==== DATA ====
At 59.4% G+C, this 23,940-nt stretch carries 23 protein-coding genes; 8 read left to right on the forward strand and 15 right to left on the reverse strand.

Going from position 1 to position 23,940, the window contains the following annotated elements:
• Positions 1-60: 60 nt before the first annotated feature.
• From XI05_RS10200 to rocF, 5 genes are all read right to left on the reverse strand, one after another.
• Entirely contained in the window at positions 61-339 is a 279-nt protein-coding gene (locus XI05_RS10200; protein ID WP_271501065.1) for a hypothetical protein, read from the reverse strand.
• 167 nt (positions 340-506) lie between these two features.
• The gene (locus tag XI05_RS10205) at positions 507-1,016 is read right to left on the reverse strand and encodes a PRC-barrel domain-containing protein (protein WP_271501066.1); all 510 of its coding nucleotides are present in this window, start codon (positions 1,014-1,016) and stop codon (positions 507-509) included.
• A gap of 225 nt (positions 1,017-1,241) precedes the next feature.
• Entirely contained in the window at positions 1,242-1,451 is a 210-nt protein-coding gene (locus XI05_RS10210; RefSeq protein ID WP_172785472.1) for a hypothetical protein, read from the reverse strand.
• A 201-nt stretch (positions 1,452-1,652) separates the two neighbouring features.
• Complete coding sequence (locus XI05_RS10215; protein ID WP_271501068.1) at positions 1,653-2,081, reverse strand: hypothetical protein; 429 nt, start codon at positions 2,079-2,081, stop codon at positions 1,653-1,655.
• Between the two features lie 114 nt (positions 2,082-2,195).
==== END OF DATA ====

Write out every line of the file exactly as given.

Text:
At 59.4% G+C, this 23,940-nt stretch carries 23 protein-coding genes; 8 read left to right on the forward strand and 15 right to left on the reverse strand.

Going from position 1 to position 23,940, the window contains the following annotated elements:
• Positions 1-60: 60 nt before the first annotated feature.
• From XI05_RS10200 to rocF, 5 genes are all read right to left on the reverse strand, one after another.
• Entirely contained in the window at positions 61-339 is a 279-nt protein-coding gene (locus XI05_RS10200; protein ID WP_271501065.1) for a hypothetical protein, read from the reverse strand.
• 167 nt (positions 340-506) lie between these two features.
• The gene (locus tag XI05_RS10205) at positions 507-1,016 is read right to left on the reverse strand and encodes a PRC-barrel domain-containing protein (protein WP_271501066.1); all 510 of its coding nucleotides are present in this window, start codon (positions 1,014-1,016) and stop codon (positions 507-509) included.
• A gap of 225 nt (positions 1,017-1,241) precedes the next feature.
• Entirely contained in the window at positions 1,242-1,451 is a 210-nt protein-coding gene (locus XI05_RS10210; RefSeq protein ID WP_172785472.1) for a hypothetical protein, read from the reverse strand.
• A 201-nt stretch (positions 1,452-1,652) separates the two neighbouring features.
• Complete coding sequence (locus XI05_RS10215; protein ID WP_271501068.1) at positions 1,653-2,081, reverse strand: hypothetical protein; 429 nt, start codon at positions 2,079-2,081, stop codon at positions 1,653-1,655.
• Between the two features lie 114 nt (positions 2,082-2,195).